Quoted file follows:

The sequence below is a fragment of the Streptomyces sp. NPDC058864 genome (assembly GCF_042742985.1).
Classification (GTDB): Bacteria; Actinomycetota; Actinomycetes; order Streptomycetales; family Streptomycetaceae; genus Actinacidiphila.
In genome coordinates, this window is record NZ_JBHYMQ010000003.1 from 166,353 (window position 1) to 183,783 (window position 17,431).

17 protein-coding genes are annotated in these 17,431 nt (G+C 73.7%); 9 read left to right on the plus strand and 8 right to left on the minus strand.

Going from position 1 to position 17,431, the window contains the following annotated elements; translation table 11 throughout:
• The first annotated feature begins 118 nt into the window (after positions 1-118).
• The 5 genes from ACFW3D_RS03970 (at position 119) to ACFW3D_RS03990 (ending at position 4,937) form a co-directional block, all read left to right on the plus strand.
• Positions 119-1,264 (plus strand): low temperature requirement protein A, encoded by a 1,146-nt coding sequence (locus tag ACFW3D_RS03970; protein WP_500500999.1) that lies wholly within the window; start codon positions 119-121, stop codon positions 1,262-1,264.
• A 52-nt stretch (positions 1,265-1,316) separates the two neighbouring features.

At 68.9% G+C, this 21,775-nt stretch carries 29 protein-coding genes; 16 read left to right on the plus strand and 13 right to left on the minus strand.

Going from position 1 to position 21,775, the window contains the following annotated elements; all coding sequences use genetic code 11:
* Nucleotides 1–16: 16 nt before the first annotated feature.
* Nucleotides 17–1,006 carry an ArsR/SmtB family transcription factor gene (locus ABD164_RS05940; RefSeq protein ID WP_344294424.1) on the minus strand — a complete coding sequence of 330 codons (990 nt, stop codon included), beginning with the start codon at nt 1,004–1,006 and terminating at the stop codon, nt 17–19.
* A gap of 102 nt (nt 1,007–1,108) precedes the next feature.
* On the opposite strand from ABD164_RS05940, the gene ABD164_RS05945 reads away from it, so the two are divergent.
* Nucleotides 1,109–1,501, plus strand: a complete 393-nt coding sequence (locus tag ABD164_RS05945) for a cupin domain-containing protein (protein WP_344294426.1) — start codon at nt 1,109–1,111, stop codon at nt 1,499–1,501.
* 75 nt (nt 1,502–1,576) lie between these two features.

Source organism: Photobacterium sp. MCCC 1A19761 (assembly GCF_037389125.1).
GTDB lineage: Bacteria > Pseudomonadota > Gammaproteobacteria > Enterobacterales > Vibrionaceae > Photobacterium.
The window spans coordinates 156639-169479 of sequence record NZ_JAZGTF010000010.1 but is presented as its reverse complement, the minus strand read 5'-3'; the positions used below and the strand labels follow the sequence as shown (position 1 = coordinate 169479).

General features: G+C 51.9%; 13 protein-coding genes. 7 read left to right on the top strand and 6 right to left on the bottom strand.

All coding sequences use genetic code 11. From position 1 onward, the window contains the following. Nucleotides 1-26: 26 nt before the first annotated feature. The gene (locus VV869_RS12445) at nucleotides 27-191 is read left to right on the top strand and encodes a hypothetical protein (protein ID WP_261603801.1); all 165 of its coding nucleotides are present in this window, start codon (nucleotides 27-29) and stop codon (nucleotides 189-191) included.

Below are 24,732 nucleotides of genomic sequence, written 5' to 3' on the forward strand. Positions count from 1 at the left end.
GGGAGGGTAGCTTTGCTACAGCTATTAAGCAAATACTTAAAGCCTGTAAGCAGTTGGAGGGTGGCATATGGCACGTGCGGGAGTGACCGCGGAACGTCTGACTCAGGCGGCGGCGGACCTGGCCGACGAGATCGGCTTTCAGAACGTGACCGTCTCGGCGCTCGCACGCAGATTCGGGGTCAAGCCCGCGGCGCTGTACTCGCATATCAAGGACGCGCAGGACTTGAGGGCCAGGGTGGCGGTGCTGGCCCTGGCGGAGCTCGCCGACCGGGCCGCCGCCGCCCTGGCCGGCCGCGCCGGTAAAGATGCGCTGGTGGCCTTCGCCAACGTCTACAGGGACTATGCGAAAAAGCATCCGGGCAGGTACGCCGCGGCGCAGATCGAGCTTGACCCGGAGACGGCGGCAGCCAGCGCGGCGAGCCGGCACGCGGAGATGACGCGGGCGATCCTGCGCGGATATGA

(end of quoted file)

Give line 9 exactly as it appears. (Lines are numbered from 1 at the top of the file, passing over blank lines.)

• A 52-nt stretch (positions 1,265-1,316) separates the two neighbouring features.